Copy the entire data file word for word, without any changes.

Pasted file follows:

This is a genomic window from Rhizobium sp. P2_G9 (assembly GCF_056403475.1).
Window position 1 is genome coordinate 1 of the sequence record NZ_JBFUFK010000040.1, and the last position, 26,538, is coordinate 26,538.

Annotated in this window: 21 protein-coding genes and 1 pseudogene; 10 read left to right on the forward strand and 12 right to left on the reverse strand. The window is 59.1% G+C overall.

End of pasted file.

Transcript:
This is a genomic window from Rhizobium sp. P2_G9 (assembly GCF_056403475.1).
Window position 1 is genome coordinate 1 of the sequence record NZ_JBFUFK010000040.1, and the last position, 26,538, is coordinate 26,538.

Annotated in this window: 21 protein-coding genes and 1 pseudogene; 10 read left to right on the forward strand and 12 right to left on the reverse strand. The window is 59.1% G+C overall.